How did you first hear about the fact that you were name-checked on ”Seinfeld”?

Well, it’s like when I was just mentioned on ”Glee”: the phones go crazy. In the case of ”Glee,” I was momentarily cool to my daughter, which was kind of nice. But with the ”Seinfeld” thing…I mean, the minute that happened, it was the shot heard round the world, and everybody told me about it. So I’ve seen it, and it’s real flattering. Those things pop up every once in awhile, and it’s a huge thrill to be associated with a show that big. I don’t know any of the principals (of the show) at all. Julia Dreyfus, her son went to school with my daughter, so I’ve met her a few times. I did meet Michael Richards once. But I’ve never met Jerry. I did meet Larry David. He parked his car in front of my house one day, and I went out and introduced myself. But most recently, a similar kind of thing happened with Tina Fey, cause Tina mentioned me on ”30 Rock.” She sang this little piece on ”30 Rock,” so I took it and turned it into a song called ”Lemon’s Theme“ and produced this whole track to this little song she did. And it ended up being a collaboration between us and ended up on the “30 Rock” album, and Perez Hilton and all these people talked about it. I subsequently got to have dinner with Tina about a month ago, and that was a huge thrill, cause I’m a massive fan. I just have so much respect for her. And, so, there’s been a lot of those instances where I’ve been connected to these TV shows, and it’s always fun.

Even beyond your pop-culture profile, you’ve certainly kept yourself out there by touring steadily. I saw you here in Norfolk a few years ago, playing a chili cook-off, of all things.

Oh, yeah, sure! Yeah, we do those kinds of things, for sure.

And that’s obviously a way to maintain your profile. But how’s your online profile, or your web presence? I know you have an official website.

Well, you know, we’ve got a nice website, but that’s pretty minor these days. I mean, I do have a Facebook and MySpace page, but I don’t interact with that stuff. I turn 60 in May, and I’m not too hip on the social networking. I need to be better about it and get on Twitter and all that stuff, but I don’t. I’ve always just assumed for the most part, being Boomers, don’t, either. You know, it’s always been a young person’s game, and that’s still true, but people are living longer, I still have an audience, and there are a lot of young people that come to my shows, so… (Trails off) I’ve continued to tour. I’ve made eight records, and the middle years…after the first two records, those records certainly weren’t noticed as much, by any means. They’re on iTunes, but they’re relatively unknown, and when I play live, one of the things I love about it is getting to play songs from that era that they aren’t familiar with and expose them to those. But, you know, from the age of 10, this was always what I wanted to do. I had more success than I ever imagined I would. I feel really relieved, actually, about the early success and the Grammys and all that stuff. It’s sort of nice to have those out of the way, cause a lot of friends and other artists are wishing they could get one. So I’m not looking a gift horse in the mouth. I see the cup as half-full, really, and I think it’s great, cause I’ve established my name, as you said, to where most people on the street would respond to a question about who Christopher Cross is with, ”He’s that guy who did Sailing.’” So it gives me a certain cache to continue to do what I do.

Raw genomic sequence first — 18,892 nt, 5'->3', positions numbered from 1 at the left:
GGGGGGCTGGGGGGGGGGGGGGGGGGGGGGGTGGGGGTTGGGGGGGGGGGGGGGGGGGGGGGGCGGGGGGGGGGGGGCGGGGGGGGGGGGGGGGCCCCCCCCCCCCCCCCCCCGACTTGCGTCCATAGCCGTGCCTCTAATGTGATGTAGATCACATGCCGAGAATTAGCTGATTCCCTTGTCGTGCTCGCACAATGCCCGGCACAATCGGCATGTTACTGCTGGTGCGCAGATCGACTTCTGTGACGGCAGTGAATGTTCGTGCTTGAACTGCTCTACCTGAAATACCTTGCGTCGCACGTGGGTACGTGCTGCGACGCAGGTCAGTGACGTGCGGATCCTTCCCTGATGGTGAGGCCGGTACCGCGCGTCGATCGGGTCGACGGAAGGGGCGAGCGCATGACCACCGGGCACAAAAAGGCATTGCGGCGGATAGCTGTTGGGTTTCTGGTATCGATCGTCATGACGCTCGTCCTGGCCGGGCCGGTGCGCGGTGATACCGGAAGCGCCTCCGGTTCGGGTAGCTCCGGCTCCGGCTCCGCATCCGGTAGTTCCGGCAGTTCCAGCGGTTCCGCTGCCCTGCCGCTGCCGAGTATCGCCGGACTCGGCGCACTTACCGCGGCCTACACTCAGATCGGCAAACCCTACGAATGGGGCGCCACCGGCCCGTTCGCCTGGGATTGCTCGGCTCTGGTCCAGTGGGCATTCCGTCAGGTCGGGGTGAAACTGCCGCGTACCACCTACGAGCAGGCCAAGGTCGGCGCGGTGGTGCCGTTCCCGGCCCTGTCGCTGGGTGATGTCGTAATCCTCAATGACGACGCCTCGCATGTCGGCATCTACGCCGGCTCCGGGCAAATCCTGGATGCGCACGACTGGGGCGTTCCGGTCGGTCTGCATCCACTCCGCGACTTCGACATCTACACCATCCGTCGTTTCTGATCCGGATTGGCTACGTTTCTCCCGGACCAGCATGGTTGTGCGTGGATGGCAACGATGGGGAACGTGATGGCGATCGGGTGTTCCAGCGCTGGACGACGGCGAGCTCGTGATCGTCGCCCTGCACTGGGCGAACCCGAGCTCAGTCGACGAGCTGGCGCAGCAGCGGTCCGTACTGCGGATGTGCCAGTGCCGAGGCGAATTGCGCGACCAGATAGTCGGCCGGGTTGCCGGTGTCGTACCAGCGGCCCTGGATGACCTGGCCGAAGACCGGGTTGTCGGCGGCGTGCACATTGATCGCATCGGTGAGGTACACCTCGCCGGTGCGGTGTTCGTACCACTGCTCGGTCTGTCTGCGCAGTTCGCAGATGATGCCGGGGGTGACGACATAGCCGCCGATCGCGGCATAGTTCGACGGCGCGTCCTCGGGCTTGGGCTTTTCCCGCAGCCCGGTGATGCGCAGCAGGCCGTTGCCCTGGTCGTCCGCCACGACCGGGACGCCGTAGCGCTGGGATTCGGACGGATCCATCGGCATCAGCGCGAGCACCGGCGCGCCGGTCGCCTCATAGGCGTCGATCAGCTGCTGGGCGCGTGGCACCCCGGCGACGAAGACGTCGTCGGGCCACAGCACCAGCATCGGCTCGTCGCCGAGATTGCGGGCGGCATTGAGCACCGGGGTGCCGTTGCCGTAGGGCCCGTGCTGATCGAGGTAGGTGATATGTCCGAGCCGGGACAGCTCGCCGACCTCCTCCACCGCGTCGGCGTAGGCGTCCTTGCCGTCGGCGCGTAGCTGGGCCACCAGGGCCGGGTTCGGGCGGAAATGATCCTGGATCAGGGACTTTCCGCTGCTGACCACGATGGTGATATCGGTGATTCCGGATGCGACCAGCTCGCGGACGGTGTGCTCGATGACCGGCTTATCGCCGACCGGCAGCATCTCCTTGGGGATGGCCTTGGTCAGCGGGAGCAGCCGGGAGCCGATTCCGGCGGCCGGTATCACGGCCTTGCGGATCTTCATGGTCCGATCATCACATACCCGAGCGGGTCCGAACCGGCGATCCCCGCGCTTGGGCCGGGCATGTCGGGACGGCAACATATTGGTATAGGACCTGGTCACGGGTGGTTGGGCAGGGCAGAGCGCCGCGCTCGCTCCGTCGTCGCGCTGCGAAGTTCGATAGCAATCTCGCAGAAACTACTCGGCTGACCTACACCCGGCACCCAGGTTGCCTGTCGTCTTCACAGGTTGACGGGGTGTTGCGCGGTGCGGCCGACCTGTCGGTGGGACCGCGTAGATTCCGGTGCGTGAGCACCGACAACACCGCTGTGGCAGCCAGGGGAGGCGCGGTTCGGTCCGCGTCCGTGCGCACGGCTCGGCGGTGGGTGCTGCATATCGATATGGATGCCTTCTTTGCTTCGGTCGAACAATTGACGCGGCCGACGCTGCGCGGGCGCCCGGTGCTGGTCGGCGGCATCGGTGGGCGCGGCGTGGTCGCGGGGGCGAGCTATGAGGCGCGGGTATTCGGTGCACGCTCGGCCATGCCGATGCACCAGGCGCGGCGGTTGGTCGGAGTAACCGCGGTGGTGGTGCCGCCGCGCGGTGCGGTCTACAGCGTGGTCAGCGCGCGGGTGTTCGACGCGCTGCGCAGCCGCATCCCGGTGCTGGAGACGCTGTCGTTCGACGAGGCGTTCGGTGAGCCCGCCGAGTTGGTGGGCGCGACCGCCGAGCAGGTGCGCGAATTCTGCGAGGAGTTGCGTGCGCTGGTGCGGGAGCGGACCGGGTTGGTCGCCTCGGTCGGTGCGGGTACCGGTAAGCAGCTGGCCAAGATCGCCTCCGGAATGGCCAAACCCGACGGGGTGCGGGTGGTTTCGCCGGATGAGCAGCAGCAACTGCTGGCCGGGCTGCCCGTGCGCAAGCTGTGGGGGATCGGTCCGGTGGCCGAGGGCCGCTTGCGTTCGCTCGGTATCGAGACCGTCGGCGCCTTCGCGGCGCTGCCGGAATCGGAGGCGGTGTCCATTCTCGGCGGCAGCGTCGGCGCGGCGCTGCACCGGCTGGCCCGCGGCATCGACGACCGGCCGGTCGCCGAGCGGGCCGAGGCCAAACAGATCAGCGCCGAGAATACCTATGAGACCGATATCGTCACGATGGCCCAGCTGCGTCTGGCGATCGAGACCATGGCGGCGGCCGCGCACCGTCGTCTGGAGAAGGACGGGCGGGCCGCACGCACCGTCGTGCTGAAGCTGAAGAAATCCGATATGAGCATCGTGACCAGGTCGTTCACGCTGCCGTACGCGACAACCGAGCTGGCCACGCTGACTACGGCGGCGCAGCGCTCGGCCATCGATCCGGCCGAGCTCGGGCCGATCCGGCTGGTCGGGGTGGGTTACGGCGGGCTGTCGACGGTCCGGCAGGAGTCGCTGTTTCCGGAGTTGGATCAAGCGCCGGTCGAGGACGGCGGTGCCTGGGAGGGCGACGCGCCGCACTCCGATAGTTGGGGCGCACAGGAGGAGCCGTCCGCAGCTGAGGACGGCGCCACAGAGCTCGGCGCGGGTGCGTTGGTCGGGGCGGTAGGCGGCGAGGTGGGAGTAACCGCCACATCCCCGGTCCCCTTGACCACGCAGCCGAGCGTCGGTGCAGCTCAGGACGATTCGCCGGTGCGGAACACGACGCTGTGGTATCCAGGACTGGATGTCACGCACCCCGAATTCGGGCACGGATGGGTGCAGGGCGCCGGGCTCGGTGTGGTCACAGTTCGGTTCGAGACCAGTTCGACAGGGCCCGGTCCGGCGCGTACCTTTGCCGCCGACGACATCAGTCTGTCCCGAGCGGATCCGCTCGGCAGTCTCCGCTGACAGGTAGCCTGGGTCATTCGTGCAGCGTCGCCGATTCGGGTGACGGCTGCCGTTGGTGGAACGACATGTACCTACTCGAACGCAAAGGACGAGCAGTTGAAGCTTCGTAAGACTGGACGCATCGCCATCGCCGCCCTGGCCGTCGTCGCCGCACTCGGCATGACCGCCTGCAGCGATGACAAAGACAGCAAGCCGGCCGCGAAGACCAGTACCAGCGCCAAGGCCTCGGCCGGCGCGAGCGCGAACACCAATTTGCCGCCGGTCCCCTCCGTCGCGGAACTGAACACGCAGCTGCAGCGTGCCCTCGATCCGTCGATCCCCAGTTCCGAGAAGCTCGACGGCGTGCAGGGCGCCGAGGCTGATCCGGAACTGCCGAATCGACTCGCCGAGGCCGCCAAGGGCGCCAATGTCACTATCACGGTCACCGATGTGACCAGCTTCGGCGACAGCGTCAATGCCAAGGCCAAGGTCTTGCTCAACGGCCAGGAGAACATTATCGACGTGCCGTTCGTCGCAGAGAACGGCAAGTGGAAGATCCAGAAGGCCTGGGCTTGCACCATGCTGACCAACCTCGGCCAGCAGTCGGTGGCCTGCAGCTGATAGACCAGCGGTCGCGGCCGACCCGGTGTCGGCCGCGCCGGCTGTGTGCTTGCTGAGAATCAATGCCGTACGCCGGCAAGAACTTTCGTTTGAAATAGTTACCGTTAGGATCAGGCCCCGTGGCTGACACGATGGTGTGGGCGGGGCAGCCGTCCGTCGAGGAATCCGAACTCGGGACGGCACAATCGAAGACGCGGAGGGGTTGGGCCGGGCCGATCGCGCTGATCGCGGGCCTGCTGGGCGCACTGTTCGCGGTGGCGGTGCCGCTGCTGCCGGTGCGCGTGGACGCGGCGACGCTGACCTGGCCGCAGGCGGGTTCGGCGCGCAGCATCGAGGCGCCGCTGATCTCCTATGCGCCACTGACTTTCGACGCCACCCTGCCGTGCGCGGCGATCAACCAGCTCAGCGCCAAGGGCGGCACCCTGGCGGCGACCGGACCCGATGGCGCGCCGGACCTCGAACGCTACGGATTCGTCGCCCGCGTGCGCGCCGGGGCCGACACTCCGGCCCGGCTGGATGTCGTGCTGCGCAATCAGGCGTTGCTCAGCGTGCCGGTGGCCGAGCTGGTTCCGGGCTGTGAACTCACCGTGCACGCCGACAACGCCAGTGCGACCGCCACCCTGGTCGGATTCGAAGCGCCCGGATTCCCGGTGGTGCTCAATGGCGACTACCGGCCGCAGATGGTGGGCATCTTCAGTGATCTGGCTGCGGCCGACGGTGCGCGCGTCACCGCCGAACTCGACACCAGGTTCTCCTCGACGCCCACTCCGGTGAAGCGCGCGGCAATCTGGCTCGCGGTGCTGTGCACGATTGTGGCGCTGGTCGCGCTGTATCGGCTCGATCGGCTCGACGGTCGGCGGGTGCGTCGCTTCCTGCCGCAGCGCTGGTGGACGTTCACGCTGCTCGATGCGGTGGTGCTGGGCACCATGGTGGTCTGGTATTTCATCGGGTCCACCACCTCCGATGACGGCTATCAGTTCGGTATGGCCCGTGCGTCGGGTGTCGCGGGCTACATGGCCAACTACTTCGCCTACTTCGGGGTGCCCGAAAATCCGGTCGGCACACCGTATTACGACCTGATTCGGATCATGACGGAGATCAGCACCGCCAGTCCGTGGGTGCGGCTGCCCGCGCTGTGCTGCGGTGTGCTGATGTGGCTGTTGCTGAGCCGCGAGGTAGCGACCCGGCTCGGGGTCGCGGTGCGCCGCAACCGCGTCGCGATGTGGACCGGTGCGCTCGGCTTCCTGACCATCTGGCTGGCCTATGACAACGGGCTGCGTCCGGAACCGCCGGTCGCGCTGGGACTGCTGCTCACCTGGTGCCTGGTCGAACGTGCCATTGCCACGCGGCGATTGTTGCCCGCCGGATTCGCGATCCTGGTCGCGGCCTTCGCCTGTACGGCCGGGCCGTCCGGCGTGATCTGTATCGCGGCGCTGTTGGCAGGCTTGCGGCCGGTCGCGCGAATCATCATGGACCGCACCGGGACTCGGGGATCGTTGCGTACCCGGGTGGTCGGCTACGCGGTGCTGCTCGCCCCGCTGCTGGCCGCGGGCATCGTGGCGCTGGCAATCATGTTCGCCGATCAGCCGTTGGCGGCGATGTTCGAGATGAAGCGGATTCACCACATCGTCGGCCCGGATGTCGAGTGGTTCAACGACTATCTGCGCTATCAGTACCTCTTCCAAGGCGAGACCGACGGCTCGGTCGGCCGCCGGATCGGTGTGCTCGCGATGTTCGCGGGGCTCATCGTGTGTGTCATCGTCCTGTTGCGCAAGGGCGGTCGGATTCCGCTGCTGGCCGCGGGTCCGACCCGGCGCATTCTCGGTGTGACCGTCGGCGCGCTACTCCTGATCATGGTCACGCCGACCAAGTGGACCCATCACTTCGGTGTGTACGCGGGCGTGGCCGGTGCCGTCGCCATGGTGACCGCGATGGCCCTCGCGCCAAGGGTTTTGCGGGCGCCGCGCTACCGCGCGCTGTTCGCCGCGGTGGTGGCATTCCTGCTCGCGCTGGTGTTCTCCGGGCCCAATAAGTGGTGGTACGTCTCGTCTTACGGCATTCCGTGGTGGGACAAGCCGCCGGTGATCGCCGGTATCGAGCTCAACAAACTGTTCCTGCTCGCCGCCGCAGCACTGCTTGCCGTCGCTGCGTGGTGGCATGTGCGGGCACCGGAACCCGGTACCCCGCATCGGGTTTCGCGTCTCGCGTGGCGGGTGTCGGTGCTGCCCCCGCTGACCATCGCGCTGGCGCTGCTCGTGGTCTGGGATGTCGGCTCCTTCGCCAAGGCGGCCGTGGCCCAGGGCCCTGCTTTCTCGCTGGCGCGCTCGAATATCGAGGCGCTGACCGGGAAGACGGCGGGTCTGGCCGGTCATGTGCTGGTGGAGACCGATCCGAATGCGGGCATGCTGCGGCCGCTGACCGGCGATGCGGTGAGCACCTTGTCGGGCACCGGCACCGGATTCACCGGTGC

Talking about those ”middle years,” has there been any talk of putting Rendezvous or Window on iTunes?

Oh, God bless you for knowing what they are!

(Laughs) Hey, man, I do my homework! But, also, I worked in a record store for several years, so I remember when they came out.

Well, it’s funny, cause whenever I play a show and I’ll play something from one of those albums, there’s always some rabid fan in the audience who’ll clap, who’ll know those songs. And I’ll always comment, ”Oh, you’re one of the six people who bought it.” (Laughs) I don’t know. They’re on iTunes. They’re not in print anymore. I own those records, and there have been discussions of a box set. I think now that I’m back with real record label, this big independent Edel in Germany, and now with Eagle Rock Universal in the States…I’m actually meeting with them today about the record, and I may suggest that, thanks to you, that we think about something like that. It might be interesting to try and do something. The problem with that is that the first few records that are on Warners, that’s catalog and that’s hard to get from them. But there’s ways around that, with re-recording stuff, so that might be interesting, to try and do a box set at some point.